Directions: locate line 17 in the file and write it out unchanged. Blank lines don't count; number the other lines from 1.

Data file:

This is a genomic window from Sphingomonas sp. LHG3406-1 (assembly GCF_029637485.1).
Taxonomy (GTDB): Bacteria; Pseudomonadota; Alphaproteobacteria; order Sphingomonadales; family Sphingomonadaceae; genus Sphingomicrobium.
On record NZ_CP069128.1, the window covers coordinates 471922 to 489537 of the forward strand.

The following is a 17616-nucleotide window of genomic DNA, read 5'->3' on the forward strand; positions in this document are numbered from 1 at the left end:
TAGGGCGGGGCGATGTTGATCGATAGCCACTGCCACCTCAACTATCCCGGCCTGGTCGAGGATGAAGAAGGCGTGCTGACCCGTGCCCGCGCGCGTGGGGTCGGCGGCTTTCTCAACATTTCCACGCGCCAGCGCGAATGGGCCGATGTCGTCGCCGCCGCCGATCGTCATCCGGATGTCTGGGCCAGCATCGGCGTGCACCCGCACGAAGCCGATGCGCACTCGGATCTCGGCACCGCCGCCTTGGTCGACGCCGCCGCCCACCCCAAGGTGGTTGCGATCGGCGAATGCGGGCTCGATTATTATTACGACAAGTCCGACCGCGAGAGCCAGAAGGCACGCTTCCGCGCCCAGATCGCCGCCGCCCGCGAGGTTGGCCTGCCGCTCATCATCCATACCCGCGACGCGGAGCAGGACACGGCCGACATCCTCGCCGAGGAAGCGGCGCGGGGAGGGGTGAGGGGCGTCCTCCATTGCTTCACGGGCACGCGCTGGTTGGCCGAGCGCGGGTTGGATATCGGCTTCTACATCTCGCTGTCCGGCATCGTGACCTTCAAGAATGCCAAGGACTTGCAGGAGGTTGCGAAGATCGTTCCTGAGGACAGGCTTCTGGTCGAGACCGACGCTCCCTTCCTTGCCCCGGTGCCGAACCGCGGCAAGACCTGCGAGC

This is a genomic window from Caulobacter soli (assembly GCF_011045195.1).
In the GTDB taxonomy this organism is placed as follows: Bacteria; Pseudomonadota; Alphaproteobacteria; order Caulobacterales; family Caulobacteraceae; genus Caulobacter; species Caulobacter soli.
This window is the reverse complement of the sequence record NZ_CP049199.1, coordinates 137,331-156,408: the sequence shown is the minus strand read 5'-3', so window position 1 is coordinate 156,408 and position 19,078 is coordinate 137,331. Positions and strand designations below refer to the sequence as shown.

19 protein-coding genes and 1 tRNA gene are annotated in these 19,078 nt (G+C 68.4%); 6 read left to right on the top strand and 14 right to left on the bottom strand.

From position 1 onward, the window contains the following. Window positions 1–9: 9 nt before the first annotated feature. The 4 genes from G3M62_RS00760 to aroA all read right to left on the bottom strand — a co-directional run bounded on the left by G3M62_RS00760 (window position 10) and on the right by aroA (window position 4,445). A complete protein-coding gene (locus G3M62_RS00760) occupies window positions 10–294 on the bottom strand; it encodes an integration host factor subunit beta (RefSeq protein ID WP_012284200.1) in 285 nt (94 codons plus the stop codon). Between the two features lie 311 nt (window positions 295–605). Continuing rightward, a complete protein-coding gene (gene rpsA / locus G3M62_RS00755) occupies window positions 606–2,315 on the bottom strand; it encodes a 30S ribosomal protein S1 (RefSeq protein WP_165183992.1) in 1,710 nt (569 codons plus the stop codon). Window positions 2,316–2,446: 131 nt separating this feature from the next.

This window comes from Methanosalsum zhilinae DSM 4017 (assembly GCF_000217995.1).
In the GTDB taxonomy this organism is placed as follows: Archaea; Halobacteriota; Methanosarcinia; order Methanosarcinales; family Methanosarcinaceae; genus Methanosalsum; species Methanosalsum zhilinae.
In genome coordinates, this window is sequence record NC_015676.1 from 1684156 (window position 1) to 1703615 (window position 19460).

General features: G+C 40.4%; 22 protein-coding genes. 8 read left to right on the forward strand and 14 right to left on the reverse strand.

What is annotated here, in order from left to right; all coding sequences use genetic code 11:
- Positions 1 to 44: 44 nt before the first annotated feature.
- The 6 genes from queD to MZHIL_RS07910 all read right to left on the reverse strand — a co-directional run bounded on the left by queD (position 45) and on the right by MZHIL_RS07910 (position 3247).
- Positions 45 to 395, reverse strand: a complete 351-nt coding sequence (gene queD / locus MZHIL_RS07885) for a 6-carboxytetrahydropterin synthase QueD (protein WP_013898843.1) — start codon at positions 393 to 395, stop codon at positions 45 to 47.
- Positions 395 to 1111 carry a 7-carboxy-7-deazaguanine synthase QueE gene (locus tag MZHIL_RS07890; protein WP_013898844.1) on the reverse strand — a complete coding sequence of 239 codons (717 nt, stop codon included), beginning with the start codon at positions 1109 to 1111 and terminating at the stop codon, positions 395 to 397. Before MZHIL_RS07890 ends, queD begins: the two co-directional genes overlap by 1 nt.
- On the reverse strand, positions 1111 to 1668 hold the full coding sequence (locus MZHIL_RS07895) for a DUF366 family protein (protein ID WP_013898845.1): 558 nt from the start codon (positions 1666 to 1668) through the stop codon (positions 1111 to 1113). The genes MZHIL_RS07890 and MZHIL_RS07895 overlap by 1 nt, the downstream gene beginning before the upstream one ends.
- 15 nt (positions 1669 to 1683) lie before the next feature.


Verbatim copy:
- The 6 genes from queD to MZHIL_RS07910 all read right to left on the reverse strand — a co-directional run bounded on the left by queD (position 45) and on the right by MZHIL_RS07910 (position 3247).